MPs table Bill to return Parthenon Sculptures to Greece

Patrick Steel, 13.07.2016
Bill introduced to “put right a 200 year wrong”
This week a cross-party group of MPs, led by Mark Williams, tabled the Parthenon Sculptures (Return to Greece) Bill, calling for a change in the law to allow the British Museum to transfer ownership of the marbles to Greece.

The Private Members' Bill was presented to Parliament on Monday by Mark Williams, and was supported by Roger Gale, Margaret Ferrier, Jeremy Lefroy, Mary Glindon, Hywel Williams, and Liz Saville Roberts.

Williams said: “If there had been a justification for taking these sculptures into safe keeping in the UK in the early 1800s that moment has now long passed. These magnificent artefacts were improperly dragged and sawn off the remains of the Parthenon.

"Indeed they have hardly been in safe keeping; nearly lost altogether on their journey back; and damaged by inept management while in the British Museum.

“This Bill proposes that Parliament should annul what it did 200 years ago. In 1816 Parliament effectively state-sanctioned the improper acquisition of these impressive and important sculptures from Greece. It’s time we engaged in a gracious act. To put right a 200 year wrong.”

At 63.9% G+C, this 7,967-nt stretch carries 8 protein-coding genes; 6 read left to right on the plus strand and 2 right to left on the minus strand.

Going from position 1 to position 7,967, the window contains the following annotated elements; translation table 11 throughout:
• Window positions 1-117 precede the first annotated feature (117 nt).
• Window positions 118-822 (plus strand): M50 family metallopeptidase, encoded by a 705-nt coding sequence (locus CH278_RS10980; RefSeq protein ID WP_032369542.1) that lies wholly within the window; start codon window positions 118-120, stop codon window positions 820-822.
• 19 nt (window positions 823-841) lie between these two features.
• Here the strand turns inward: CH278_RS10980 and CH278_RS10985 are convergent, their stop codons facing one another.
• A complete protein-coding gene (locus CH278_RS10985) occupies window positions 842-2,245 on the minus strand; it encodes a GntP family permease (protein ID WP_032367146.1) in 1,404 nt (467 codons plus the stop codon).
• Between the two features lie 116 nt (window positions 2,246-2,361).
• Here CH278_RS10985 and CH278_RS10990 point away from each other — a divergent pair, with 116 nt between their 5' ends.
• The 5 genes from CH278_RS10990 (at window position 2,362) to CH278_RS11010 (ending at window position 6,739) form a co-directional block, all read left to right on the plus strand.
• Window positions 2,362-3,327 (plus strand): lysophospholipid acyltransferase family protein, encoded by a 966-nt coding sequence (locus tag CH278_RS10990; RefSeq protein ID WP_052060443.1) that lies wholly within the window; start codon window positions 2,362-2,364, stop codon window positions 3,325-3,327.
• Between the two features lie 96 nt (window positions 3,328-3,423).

A British Museum spokeswoman said: “The British Museum tells the story of cultural achievement throughout the world, from the dawn of human history over two million years ago until the present day. The Parthenon Sculptures are a significant part of that story.

“The museum is a unique resource for the world: the breadth and depth of its collection allows a world-wide public to re-examine cultural identities and explore the complex network of interconnected human cultures.